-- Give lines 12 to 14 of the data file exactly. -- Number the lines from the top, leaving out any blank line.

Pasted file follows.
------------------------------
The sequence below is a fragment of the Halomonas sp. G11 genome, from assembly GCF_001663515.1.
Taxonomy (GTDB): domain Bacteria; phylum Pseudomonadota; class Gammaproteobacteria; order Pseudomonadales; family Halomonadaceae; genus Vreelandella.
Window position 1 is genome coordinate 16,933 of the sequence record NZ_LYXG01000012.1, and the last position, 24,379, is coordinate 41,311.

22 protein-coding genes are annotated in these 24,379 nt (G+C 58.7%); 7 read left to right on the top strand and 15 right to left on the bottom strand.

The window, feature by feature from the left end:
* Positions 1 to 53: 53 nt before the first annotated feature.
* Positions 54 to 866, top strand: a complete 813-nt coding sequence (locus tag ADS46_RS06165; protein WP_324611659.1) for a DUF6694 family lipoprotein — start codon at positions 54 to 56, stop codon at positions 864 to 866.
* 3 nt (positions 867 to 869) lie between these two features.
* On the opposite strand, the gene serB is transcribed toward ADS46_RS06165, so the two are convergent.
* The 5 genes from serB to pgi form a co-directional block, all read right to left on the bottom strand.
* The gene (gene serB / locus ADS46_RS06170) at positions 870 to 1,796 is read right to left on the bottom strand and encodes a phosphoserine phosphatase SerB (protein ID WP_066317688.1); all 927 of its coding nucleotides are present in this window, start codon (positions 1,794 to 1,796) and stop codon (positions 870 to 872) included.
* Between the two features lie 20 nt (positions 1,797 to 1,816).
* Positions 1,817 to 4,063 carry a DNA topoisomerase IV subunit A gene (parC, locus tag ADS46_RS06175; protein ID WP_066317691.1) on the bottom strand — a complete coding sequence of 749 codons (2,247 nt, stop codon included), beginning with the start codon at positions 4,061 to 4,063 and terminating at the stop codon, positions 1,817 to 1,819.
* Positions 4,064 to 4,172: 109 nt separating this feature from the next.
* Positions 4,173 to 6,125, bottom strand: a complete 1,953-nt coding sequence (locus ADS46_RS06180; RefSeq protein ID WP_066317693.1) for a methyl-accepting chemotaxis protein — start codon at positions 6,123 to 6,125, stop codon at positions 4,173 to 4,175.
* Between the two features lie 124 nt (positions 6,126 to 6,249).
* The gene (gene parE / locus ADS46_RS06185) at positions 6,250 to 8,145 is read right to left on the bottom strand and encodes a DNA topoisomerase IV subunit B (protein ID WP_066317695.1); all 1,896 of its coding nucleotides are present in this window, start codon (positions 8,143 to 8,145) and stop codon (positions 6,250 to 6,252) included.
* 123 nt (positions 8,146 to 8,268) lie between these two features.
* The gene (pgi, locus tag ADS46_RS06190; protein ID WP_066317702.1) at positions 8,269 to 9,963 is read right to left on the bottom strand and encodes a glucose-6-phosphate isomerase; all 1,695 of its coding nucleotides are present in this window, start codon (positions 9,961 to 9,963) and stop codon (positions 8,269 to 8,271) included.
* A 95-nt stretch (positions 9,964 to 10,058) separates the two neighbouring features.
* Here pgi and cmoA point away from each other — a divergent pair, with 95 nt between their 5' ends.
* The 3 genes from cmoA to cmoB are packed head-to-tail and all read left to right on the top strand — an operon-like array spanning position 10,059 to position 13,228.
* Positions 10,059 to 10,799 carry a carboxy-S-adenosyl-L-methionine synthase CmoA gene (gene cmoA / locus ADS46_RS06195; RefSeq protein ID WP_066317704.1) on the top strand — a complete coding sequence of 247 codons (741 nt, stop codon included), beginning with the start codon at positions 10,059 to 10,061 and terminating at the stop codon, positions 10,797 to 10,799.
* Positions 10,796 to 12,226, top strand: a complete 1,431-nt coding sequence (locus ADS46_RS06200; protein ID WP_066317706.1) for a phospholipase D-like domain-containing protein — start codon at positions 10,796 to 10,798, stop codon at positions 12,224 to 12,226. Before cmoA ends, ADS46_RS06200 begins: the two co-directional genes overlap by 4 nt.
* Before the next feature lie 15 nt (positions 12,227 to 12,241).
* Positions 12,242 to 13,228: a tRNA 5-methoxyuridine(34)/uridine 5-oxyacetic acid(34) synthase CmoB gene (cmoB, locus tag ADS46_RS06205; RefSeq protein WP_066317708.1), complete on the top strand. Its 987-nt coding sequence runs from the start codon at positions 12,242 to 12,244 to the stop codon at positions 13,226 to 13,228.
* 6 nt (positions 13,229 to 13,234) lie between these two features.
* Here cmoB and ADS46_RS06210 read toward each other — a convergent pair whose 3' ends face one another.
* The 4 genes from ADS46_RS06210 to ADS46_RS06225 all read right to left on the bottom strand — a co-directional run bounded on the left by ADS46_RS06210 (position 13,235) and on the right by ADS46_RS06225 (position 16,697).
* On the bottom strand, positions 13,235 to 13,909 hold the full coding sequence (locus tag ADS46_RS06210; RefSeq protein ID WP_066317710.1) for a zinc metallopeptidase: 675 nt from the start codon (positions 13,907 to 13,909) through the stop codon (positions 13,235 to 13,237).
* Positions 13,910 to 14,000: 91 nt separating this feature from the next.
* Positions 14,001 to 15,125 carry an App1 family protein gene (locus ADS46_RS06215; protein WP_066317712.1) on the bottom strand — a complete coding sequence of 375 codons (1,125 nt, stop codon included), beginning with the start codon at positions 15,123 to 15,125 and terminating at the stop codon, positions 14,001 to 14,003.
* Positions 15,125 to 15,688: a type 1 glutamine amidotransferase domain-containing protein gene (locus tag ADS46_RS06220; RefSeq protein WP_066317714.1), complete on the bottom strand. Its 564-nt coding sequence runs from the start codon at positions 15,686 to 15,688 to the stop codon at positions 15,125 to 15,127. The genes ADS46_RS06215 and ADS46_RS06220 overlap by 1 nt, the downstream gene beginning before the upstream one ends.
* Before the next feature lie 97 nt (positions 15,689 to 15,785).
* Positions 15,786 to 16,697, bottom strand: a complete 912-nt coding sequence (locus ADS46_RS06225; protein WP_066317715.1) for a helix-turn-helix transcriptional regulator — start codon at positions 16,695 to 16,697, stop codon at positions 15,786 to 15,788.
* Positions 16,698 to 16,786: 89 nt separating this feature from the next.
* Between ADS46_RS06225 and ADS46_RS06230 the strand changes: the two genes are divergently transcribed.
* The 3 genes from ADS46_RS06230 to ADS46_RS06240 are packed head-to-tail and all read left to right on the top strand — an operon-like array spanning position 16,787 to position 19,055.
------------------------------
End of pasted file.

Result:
* Between the two features lie 20 nt (positions 1,797 to 1,816).
* Positions 1,817 to 4,063 carry a DNA topoisomerase IV subunit A gene (parC, locus tag ADS46_RS06175; protein ID WP_066317691.1) on the bottom strand — a complete coding sequence of 749 codons (2,247 nt, stop codon included), beginning with the start codon at positions 4,061 to 4,063 and terminating at the stop codon, positions 1,817 to 1,819.
* Positions 4,064 to 4,172: 109 nt separating this feature from the next.